"Rosa Williams" <aprilrosanina(a)charter.net> writes:
> In deference to SLR, who explained that for historical reasons many feel
> term "anti-Zionism" is threatening, I've personally substituted "anti
> Israeli government policy" or "anti Israeli imperialism" in my own
> Yeah, it's longer, but it leads to far less confusion as to what exactly
> disagreeing with. :)
It seems to me that many people just don't understand what the words mean.
"Anti-Zionism" is the position that Jews should be forbidden from being
allowed to have a safe and secure state of their own, but that other groups,
such as Arabs and Japanese, are allowed to have such a nation. Anti-Zionism
is most common among Nazis, Neo-Nazis, the Islamist movement, and various
anti-Semitic groups, as well as the official position of every armed Islamic
group that has publicly stated that it wishes to destory the state of Israel
by force, such as Hamas and Hizbollah. It is little wonder that nearly every
Jew in the world defines this position as anti-Semitic. I count on one hand
the number of anti-Zionists I have met who are not anti-Semitic.
And again, despite the odd persistence of this myth, isagreement with the
policy of a particular Israeli government has *nothing to do* with
Anti-Zionism in the slighest. Israelis themselves disagree with each other -
often and loudly. This is not an anti-Semitic, or even anti-Israeli
position, in of itself. Using one phrase (disagreement with Israeli policy)
as a more polite euphamism for the other (Anti-Zionism) has misses the boat
entirely. These issues aren't even related.
Consider America, for example. Just because someone might disagree with the
policy of the current American government on a number of issues does not
mean that they want to destroy America, and that they preach that America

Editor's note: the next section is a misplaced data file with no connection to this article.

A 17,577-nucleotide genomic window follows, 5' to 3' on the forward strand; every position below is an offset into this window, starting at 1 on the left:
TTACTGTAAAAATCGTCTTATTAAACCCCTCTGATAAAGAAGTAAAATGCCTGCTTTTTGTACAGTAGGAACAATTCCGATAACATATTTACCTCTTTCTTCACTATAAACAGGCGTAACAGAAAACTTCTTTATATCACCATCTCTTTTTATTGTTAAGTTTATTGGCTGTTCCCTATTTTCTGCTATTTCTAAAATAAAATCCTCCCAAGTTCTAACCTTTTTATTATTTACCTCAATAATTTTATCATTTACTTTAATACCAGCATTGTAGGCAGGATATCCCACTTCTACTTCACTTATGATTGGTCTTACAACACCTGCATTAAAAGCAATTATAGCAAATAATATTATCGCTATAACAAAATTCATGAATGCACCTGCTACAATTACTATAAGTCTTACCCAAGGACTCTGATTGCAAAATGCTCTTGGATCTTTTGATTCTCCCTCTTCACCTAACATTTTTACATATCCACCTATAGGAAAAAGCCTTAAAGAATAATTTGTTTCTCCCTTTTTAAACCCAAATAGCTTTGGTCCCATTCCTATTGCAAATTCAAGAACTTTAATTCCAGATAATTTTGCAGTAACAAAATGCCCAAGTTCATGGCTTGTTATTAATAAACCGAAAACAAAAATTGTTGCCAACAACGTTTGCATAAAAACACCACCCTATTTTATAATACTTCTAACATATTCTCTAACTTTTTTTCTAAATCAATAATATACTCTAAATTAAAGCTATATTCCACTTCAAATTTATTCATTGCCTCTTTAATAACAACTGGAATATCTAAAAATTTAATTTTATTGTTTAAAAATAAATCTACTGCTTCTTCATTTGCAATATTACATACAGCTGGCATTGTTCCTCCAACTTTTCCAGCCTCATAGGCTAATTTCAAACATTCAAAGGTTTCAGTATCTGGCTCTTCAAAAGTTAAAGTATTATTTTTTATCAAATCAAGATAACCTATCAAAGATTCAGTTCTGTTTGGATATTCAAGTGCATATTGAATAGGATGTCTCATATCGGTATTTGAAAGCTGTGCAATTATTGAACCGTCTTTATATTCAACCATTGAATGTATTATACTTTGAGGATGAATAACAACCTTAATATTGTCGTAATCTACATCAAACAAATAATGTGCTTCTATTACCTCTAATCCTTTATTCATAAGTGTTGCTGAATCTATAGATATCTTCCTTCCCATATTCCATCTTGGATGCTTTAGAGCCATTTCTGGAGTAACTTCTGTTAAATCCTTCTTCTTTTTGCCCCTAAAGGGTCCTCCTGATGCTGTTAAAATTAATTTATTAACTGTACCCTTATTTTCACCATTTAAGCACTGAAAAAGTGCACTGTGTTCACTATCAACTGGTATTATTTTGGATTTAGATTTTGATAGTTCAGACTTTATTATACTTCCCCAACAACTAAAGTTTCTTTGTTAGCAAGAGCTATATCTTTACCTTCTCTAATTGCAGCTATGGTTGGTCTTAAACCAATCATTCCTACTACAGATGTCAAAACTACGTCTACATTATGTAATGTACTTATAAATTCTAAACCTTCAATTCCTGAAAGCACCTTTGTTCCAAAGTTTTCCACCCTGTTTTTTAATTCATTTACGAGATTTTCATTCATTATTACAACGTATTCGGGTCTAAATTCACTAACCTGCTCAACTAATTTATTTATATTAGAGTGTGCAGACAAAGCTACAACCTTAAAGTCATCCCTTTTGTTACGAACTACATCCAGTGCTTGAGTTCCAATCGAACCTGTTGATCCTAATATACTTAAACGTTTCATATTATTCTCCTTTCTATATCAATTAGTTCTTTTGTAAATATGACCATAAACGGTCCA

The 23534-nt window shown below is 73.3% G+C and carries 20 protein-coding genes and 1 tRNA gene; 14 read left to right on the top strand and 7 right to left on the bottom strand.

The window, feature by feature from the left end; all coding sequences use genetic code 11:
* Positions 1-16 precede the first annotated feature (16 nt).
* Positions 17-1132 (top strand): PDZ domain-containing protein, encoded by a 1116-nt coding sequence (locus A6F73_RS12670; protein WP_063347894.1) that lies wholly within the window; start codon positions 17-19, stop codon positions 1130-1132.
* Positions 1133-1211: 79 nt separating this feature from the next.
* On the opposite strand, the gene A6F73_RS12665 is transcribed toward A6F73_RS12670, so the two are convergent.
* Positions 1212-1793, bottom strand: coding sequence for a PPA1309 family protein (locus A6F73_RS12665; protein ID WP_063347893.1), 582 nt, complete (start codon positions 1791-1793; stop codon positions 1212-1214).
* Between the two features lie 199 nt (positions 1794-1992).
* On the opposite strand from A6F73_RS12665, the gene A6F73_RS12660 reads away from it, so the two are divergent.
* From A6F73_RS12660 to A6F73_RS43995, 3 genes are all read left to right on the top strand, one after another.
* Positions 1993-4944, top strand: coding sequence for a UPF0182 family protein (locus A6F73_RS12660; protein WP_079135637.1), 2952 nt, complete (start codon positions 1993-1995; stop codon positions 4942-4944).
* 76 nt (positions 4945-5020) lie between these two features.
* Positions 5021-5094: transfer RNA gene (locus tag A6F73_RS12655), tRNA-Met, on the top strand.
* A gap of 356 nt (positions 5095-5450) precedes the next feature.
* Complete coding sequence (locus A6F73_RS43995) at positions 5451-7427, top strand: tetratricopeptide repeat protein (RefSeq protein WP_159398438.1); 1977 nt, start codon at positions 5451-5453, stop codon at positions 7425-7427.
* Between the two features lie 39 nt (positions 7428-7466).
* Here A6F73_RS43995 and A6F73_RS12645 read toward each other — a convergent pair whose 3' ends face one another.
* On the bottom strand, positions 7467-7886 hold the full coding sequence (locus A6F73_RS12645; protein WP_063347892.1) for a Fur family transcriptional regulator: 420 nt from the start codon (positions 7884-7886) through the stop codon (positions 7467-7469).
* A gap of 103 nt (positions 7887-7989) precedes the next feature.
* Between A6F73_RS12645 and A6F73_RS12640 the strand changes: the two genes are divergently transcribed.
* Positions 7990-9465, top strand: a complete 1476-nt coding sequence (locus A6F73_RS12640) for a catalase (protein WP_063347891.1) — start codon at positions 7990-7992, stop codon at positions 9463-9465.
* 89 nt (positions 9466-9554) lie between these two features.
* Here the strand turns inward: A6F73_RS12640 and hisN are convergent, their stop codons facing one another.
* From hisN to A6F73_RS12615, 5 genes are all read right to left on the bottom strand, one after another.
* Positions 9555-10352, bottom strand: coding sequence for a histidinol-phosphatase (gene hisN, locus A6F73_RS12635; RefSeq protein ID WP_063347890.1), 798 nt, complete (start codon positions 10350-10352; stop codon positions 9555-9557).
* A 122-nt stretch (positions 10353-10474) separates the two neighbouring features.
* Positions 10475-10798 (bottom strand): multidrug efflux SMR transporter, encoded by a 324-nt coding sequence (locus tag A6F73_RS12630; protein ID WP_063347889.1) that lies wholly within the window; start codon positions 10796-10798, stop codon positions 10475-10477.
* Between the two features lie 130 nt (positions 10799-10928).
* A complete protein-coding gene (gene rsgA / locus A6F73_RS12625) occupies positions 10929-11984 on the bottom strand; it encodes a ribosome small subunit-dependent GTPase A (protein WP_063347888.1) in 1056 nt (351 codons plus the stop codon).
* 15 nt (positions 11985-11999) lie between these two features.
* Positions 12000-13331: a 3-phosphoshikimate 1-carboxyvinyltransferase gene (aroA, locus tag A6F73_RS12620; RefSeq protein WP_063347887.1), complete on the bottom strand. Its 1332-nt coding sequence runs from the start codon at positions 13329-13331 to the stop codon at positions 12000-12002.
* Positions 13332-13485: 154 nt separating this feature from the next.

has no right to exist! There is a vast difference between disagreement, and
incitement to destroy a nation.
There is also a linguistic reality that we need to be cognizant of:
Anti-Zionism has also become a catchword for antisemitism and has provided
antisemites with a convenient cloak behind which to conceal their hatred of
Jews. It is well worth remembering the words of Dr. Martin Luther King:
"... You declare, my friend, that you do not hate the Jews, you are merely
'anti-Zionist.' And I say, let the truth ring forth from the high mountain
tops, let it echo through the valleys of G-d's green earth: When people
criticize Zionism, they mean Jews--this is G-d's own truth...Antisemitism,
the hatred of the Jewish people, has been and remains a blot on the soul of
mankind. In this we are in full agreement. So know also this: anti-Zionism
is inherently antisemitic, and ever will be so." (From M.L. King Jr.,
"Letter to an Anti-Zionist Friend," Saturday Review XLVII (Aug. 1967), p.
76. Reprinted in M.L. King Jr., This I Believe: Selections from the Writings
of Dr. Martin Luther King Jr. (New York, 1971), pp. 234-235.)
> Now, as to real anti-Semitism. It doesn't at all seem out of place to
> say, a paragraph discussing the prejudices of a historically important
> person. It shouldn't be the first paragraph, and should come after a more
> lengthy discussion of why the person was historically important.
I agree. But what if the reason for their historical imporance has to do
with their anti-Semitism? Richard Wagner, for example, is not only famous
for writing music. He is just as (in)famous for his life-long preaching of
anti-Semitism, and his desire to exterminate the Jewish faith. It is a major
part of his faith, and historians of all stripes admit this. Many books have
been written about this. For this man, this particular topic is a major